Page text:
1 tablespoon pure vanilla extract
¼ teaspoon fine sea salt
1/3 cup Chambord (or use almond milk for an alcohol-free version)
Coconut whipped cream (recipe follows)
Berries (I used organic blueberries and raspberries, but strawberries would be good too)
Fresh mint (for garnish)

Melt the chocolate chips and let cool slightly. Place melted chocolate, avocados, cocoa, agave, vanilla, salt and Chambord in food processor and process until thoroughly mixed. Scrape down the sides and process again, making sure all the avocado is completely incorporated and your mixture is totally smooth. Transfer to a container and refrigerate for several hours or until the next day.

Coconut Whipped Cream
1 can full fat coconut milk, chilled overnight
1/3 cup powdered sugar
1 tablespoon pure vanilla extract

Chill a bowl and beaters in the freezer. Open the can of coconut milk, being careful not to shake it up. Spoon only the solids that have formed on the top into the chilled bowl. Don’t use any of the coconut water, just the solids, or the cream will be soupy. With mixer, beat coconut milk solids until the consistency of whipped cream. Add sugar and vanilla and beat a little longer. Chill for several hours or until the next day.

To assemble, place some berries on the bottom of parfait glasses, wine or water goblets. Spoon in a chocolate mousse layer, followed by a coconut whipped cream layer. Repeat, finishing with extra berries on top. Garnish with a sprig of mint. Makes about 4-6 servings, depending on the size of your glasses. Indulge!


Parfaits 2

Cauliflower Crust Pizza

Pizza sliced
I love pizza! For its comfort, for its versatility, for its downright deliciousness and its ability to pretty much make everyone happy by a tweak of the toppings. Quite a few variations are in my pizza repertoire, but almost all of them have been built upon a whole wheat crust. Till now.

My dear Swedish “niece” Sarah shared a recipe on Facebook the other day from a blog called The Iron You. Intrigued by the title, I poked around the blog and found a bunch of mostly vegetarian recipes, many vegan, and lots of them gluten-free. Other terms listed next to recipe titles were Paleo (which I’ve heard of) and Primal (which I have not). A paleo, gluten-free pizza with a crust made from cauliflower just had to be made.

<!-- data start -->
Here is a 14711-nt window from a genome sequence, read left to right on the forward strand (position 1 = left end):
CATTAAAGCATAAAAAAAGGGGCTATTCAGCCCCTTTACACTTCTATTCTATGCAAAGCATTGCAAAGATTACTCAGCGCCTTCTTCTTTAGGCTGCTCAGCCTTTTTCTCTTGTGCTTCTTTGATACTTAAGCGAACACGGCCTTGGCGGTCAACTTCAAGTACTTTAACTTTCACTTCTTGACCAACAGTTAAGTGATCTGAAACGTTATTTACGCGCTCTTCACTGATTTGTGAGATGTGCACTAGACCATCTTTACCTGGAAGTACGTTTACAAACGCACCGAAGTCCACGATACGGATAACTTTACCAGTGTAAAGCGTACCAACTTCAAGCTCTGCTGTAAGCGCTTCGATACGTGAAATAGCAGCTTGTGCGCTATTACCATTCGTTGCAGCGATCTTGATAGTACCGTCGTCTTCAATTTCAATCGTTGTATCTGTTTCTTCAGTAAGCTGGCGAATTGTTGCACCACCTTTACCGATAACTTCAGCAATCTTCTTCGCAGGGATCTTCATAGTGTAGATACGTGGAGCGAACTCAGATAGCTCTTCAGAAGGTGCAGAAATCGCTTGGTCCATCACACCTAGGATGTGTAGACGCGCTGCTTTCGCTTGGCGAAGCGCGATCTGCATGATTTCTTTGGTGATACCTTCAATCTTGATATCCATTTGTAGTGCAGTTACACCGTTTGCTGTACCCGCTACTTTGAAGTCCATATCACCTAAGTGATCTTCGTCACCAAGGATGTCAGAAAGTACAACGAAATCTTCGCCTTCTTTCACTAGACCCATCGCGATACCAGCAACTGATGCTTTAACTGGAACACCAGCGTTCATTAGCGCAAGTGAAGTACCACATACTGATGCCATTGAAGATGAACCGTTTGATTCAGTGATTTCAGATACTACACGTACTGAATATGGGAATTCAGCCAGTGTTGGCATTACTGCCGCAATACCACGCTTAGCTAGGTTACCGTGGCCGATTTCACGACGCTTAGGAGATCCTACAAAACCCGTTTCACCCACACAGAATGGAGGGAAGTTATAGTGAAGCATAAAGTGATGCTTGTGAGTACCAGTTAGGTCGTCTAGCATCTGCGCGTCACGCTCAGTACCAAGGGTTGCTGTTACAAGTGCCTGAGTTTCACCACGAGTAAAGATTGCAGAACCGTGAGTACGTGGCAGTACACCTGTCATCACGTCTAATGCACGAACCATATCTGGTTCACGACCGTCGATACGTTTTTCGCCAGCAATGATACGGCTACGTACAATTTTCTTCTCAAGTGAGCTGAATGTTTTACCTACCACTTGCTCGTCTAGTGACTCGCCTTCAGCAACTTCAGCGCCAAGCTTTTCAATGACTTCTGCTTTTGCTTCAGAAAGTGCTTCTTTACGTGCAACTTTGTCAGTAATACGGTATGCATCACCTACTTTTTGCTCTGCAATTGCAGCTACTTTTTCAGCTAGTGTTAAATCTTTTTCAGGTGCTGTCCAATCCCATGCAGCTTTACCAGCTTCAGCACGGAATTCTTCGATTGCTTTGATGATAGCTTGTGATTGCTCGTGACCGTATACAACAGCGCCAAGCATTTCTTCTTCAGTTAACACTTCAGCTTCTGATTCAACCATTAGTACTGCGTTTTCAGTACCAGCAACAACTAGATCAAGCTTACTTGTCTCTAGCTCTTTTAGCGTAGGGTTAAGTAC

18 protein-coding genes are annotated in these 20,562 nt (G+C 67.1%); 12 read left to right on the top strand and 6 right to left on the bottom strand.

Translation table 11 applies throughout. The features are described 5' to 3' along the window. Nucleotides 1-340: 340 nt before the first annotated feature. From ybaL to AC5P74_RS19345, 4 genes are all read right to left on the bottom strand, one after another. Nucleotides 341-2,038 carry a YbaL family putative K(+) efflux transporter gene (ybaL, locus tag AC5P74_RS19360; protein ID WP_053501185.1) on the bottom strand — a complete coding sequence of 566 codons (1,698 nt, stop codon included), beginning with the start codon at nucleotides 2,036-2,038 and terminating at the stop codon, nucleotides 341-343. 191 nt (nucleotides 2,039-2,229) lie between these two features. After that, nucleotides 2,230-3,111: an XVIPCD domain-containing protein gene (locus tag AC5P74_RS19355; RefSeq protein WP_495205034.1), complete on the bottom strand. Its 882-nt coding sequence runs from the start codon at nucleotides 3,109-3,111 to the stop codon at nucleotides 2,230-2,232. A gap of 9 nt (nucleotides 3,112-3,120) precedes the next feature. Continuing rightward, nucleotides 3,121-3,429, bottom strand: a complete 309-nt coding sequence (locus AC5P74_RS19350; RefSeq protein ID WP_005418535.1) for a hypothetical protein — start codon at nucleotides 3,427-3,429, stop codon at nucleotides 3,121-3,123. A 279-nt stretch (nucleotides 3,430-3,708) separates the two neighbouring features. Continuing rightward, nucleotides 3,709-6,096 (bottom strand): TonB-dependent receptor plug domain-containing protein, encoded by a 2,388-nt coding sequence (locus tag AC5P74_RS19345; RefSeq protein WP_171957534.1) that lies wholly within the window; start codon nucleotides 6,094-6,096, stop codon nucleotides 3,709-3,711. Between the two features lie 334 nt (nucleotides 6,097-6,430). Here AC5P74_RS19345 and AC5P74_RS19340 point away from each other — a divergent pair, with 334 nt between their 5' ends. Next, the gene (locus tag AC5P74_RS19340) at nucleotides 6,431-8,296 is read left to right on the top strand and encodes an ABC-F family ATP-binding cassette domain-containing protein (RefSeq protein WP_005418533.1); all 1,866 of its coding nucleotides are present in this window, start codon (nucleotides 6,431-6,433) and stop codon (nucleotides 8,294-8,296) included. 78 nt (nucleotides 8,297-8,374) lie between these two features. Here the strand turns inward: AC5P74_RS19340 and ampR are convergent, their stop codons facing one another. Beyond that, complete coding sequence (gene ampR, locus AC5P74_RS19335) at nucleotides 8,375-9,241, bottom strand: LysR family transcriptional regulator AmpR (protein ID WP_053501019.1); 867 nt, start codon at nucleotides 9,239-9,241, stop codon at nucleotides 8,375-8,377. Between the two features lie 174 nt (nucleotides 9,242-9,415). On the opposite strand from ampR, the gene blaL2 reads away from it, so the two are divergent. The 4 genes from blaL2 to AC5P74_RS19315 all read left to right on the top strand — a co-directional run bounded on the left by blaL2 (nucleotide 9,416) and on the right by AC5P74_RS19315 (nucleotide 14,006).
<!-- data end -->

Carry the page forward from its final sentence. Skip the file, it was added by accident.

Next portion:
I deviated little from the crust part of the recipe (but did bake it on a stone instead of a baking sheet), and changed up the toppings, but since everyone has their favorites in that regard, the real takeaway is the crust. Very thin, crispy and beautiful, I think it will stand up best when lightly topped, and you’ll feel so good inside knowing that funny looking, but oh so healthy vegetable you probably turned your nose up to as a kid, is the star of the show!
Cauliflower CrustPizza

Cauliflower Crust Pizza

Crust:
1 head cauliflower
1 egg, lightly beaten
½ cup shredded mozzarella cheese
½ teaspoon fine grain sea salt
½ teaspoon oregano
Freshly ground black pepper

Topping:
Pizza sauce (homemade or good quality store-bought)
½  of a medium onion, finely chopped
½ of a medium green bell pepper, finely chopped
½ cup shredded parmesan cheese
A sprinkling of pizza seasoning
Crushed red pepper, to taste

Place a pizza stone on middle oven rack and preheat oven to 450 degrees F.

Remove leaves and core from head of cauliflower and roughly chop into like sized pieces. In batches, process in food processor until the consistency of rice. Put cauliflower “rice” in a microwave safe, non-plastic container and microwave uncovered for 8-10 minutes, until cooked.

Dump cooked cauliflower onto a clean tea towel. Spread it out a bit and let cool for a few minutes. Bring corners of towel together and twist it to squeeze the moisture from the cauliflower. There will be a lot of water to squeeze out. And when you think you’ve squeezed it all out, squeeze some more. If you don’t get enough of the moisture out, you won’t end up with a crispy crust. Once the cauliflower has all the liquid squeezed out, transfer it to a bowl and mix in the egg, mozzarella, salt, oregano and pepper.

Lightly oil a sheet of parchment paper. Place cauliflower mixture onto parchment and press it into a very thin 10-12” round. Carefully transfer to the pizza stone and bake for 15 minutes, turning once half-way through baking time for even browning.